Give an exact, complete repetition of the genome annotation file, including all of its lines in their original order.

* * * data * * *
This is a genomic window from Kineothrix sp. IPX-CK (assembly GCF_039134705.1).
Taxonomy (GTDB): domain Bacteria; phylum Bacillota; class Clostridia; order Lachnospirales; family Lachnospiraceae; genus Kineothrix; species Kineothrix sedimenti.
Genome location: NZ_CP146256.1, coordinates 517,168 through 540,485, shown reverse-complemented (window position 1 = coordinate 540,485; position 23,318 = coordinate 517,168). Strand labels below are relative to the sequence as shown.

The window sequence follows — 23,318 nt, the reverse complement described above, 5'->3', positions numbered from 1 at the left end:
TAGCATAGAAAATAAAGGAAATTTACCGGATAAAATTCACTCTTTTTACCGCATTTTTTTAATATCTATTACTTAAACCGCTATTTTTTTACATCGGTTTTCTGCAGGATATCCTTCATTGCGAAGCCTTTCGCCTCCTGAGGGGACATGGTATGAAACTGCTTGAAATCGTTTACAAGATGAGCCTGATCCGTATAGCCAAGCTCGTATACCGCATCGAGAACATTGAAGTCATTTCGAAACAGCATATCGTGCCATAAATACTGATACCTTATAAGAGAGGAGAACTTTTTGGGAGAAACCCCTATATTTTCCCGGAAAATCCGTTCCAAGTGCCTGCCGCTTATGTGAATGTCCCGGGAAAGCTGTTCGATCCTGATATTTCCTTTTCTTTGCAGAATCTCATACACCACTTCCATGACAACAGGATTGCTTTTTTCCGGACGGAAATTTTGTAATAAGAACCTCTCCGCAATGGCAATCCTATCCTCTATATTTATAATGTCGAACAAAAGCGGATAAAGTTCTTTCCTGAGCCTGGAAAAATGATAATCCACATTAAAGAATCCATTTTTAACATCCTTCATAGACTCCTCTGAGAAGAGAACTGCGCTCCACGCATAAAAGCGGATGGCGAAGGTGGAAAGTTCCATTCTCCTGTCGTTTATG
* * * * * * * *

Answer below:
This is a genomic window from Kineothrix sp. IPX-CK (assembly GCF_039134705.1).
Taxonomy (GTDB): domain Bacteria; phylum Bacillota; class Clostridia; order Lachnospirales; family Lachnospiraceae; genus Kineothrix; species Kineothrix sedimenti.
Genome location: NZ_CP146256.1, coordinates 517,168 through 540,485, shown reverse-complemented (window position 1 = coordinate 540,485; position 23,318 = coordinate 517,168). Strand labels below are relative to the sequence as shown.

The window sequence follows — 23,318 nt, the reverse complement described above, 5'->3', positions numbered from 1 at the left end:
TAGCATAGAAAATAAAGGAAATTTACCGGATAAAATTCACTCTTTTTACCGCATTTTTTTAATATCTATTACTTAAACCGCTATTTTTTTACATCGGTTTTCTGCAGGATATCCTTCATTGCGAAGCCTTTCGCCTCCTGAGGGGACATGGTATGAAACTGCTTGAAATCGTTTACAAGATGAGCCTGATCCGTATAGCCAAGCTCGTATACCGCATCGAGAACATTGAAGTCATTTCGAAACAGCATATCGTGCCATAAATACTGATACCTTATAAGAGAGGAGAACTTTTTGGGAGAAACCCCTATATTTTCCCGGAAAATCCGTTCCAAGTGCCTGCCGCTTATGTGAATGTCCCGGGAAAGCTGTTCGATCCTGATATTTCCTTTTCTTTGCAGAATCTCATACACCACTTCCATGACAACAGGATTGCTTTTTTCCGGACGGAAATTTTGTAATAAGAACCTCTCCGCAATGGCAATCCTATCCTCTATATTTATAATGTCGAACAAAAGCGGATAAAGTTCTTTCCTGAGCCTGGAAAAATGATAATCCACATTAAAGAATCCATTTTTAACATCCTTCATAGACTCCTCTGAGAAGAGAACTGCGCTCCACGCATAAAAGCGGATGGCGAAGGTGGAAAGTTCCATTCTCCTGTCGTTTATG